That was his take. But it was a far different perspective that Semel provided me on the company's business strategy when we spoke. In my interview with him, he said: "Search, which is extremely important, represents about 5% of the page views on the internet and 40% of the revenue. So, highly monazited. But 5% of the page views. And when we look at the other 95%, Yahoo is a very large player in the other 95% as well, which to date, hasn't been monazited as well as Search. So, 40% of the balance of the page views come from communication products. We're the #1 Mail product in the world; we have an ever-growing (instant messaging) service which is really terrific and getting larger and larger around the world; big in voice-over IP and those products as well. That represents 40%. The other 40% is content.
Yahoo is all about content. Deep reservoirs of important content in many, many strong areas. The last 15% is commerce and Yahoo is also in commerce. So, I'm a believer that there will more effective ways to monetize content. We're already seeing better ways to monazite communications products. For us, it's all about providing deeper, richer experiences for our users."
That may be the case, and the user-numbers bear that out: 418 million registered users makes Yahoo the web's most popular destination. The trouble comes with how to make money from all those eyeballs. Yahoo's long-delayed monetization algorithm, code-named Panama, is finally getting online and that should help the company make more money from every click. But the delay has cost Yahoo, not just in money, but momentum.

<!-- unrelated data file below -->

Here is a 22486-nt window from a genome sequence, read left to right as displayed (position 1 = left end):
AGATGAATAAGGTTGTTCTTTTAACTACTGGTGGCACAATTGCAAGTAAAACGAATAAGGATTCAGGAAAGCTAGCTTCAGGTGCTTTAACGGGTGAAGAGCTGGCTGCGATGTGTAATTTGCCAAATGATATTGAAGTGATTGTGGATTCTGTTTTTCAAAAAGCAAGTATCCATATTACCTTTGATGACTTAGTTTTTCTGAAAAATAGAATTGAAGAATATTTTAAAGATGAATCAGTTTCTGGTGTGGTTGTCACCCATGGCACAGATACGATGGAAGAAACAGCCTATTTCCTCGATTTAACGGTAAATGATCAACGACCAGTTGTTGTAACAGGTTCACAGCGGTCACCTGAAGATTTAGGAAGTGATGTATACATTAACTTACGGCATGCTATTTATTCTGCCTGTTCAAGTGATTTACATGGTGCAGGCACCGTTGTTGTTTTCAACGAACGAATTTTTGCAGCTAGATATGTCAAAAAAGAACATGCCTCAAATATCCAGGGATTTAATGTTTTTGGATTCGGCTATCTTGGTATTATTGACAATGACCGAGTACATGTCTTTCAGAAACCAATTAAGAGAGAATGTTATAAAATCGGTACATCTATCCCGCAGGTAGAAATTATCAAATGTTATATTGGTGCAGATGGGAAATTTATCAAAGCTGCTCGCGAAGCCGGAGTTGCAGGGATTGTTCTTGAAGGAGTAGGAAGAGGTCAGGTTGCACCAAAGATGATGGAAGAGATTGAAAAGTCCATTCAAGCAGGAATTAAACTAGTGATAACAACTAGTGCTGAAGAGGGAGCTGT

Yahoo has gained the reputation of a lumbering giant, staggering its way through what most believe is the most exciting, robust, innovative and fast-growing market the tech world has ever seen. Not just with information online, but all things digital entertainment with Google and Yahoo trying to become the first stop for the newly empowered digital consumer.
With the number of people using Yahoo so significant, no one on the street is writing the company off. It now has a $37 billion marketcap and it is still THE name on the net. A company that built its fortune on swimming against the tide, and operating outside what had been traditional business norms.
So it's ironic that Yahoo's financial challenges are tarnishing the company's reputation now. Semel has always focused on the user, figuring the financial returns would follow the company's success online, despite stiffening competition. He told me, "Generally, competition has been great for us. And we're never going to be the best at everything. But in an overall experience for our users, I'd hope to think we're going to give them the best experience."
Still, analysts say you can have all the users in the world, but if you can't come up with a way to make money from them, you're not really in "business." And with an ever-increasingly impatient Wall Street, if Semel doesn't solve these issues quickly he may find himself out of a job sooner rather than later.